Hall of Fame 2004 Inductee
UNLV honors legendary film actor and accomplished artist Tony Curtis as inductee in to the 2nd Annual Hall of Fame at UNLV during an award ceremony on Sept. 14, 2004 in Artemus Ham Concert Hall on the UNLV campus. The Donna Beam Fine Art Gallery hosted an exhibition of work by Curtis that opened following the awards ceremony.
"We are honored to recognize legendary actor Tony Curtis as the 2004 inductee in to the Hall of Fame," said UNLV president Carol Harter. "His remarkable career in film, television, and art truly distinguishes him as an extraordinary entertainer. He is a great friend to UNLV and the College of Fine Arts and frequently shares his experience, wisdom and advice with UNLV students."
"Mr. Curtis' extraordinary film career and his remarkable generosity with UNLV students has created a tremendous positive impact on Southern Nevada and UNLV," said Jeffrey Koep, dean of the College of Fine Arts. "It is our privilege to honor Tony Curtis for his contributions to film and to the education of young minds in the community."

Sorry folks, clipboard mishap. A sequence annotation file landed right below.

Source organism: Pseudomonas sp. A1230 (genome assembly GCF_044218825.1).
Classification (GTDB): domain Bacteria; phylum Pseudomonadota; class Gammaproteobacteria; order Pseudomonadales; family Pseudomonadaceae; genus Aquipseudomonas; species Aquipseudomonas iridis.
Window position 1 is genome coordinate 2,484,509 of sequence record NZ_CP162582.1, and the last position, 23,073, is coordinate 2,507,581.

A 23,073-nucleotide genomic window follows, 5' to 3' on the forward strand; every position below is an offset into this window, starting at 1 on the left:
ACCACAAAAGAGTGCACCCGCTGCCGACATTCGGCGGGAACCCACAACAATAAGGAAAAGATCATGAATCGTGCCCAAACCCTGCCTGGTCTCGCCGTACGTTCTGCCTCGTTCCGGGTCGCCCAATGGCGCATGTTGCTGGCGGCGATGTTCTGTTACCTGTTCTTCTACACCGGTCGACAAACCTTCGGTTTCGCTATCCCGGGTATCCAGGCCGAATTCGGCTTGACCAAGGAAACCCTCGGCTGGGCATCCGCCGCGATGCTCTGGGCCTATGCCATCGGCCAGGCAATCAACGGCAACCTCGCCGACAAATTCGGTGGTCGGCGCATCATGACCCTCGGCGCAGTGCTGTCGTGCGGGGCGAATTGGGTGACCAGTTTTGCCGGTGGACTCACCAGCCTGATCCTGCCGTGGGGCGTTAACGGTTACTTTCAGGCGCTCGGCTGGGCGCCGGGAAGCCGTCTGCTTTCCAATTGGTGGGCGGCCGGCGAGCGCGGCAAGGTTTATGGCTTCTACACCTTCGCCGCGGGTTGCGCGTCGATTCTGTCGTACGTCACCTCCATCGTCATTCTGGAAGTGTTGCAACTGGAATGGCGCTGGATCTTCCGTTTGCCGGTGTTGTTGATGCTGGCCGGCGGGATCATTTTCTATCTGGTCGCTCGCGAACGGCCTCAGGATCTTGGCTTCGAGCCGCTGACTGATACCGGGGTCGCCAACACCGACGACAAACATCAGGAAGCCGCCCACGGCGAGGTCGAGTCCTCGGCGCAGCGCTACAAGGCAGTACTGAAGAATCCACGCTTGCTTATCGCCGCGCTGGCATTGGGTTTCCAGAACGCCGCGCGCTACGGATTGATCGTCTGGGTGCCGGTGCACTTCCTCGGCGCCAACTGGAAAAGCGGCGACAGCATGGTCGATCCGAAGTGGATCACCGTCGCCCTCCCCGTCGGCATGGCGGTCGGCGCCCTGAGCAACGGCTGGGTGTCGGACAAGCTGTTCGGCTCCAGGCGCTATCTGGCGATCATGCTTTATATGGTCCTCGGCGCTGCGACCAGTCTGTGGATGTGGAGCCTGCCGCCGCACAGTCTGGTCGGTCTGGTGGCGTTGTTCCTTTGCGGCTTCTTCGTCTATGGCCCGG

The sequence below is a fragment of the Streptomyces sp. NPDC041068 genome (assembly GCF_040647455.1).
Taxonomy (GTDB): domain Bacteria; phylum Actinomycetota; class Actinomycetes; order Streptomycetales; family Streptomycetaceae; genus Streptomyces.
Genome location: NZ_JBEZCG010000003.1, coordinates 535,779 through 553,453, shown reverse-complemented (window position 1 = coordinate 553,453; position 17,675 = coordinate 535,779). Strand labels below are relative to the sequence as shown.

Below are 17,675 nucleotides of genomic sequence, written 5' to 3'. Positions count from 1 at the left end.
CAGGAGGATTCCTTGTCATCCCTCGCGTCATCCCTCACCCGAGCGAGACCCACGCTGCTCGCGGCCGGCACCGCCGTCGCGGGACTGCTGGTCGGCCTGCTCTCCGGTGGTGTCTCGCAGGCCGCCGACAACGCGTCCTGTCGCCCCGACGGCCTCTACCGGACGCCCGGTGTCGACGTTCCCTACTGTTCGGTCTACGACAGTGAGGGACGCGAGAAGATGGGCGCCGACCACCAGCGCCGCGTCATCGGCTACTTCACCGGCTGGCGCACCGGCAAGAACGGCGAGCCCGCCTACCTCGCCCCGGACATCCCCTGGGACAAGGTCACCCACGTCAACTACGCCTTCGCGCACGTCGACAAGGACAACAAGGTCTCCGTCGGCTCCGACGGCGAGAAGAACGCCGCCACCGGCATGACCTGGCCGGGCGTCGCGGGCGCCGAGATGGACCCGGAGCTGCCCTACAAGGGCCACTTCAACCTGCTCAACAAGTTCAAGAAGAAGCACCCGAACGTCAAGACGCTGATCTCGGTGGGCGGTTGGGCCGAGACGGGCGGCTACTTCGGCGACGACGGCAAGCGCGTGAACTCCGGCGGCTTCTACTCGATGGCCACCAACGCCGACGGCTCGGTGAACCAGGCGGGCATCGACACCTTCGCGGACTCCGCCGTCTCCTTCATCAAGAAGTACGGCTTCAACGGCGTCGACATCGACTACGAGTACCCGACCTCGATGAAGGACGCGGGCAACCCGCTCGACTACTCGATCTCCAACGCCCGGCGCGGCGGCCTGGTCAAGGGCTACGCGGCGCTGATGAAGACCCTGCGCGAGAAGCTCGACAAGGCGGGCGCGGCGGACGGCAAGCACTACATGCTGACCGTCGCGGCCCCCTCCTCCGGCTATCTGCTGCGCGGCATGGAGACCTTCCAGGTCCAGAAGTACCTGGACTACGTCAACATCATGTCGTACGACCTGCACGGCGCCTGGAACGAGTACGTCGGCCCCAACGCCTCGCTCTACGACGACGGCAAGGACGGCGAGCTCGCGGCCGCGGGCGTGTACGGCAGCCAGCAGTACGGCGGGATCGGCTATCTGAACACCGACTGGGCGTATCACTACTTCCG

A true living legend and one of Hollywood's greatest leading men, Curtis has starred in 106 motion pictures. He has shown his versatility and talent in classic Hollywood movies such as "The Boston Strangler," "Trapeze," "Spartacus," "The Great Race," "Sweet Smell of Success," and "The Defiant Ones" for which he received an Academy Award nomination for Best Actor. He may be best known for his starring role in "Some Like It Hot," named by the American Film Institute as the funniest movie of the past 100 years.
Curtis is a great advocate and supporter of the College of Fine Arts. In 2001 he began speaking with students on a regular basis as part of the Celebrity Speaker Series and has graciously shared his artwork with UNLV gallery and museum visitors. He and his wife Jill regularly attend college events and last year helped launch the first Hall of Fame, inducting legendary director George Sidney.
Now an acclaimed artist, Curtis has had many major one-man exhibitions in the United States and his London debut exhibition sold out before it opened to the public. His work is on display at the Butler Institute of American Art, the Naval Base at Pearl Harbor, The Toronto Museum, National Hungarian Museum, Harrods Department Store, Spago Restaurant, The Navy Memorial, The Mirage in Las Vegas, and the Caitlyn Gallery in St. Louis.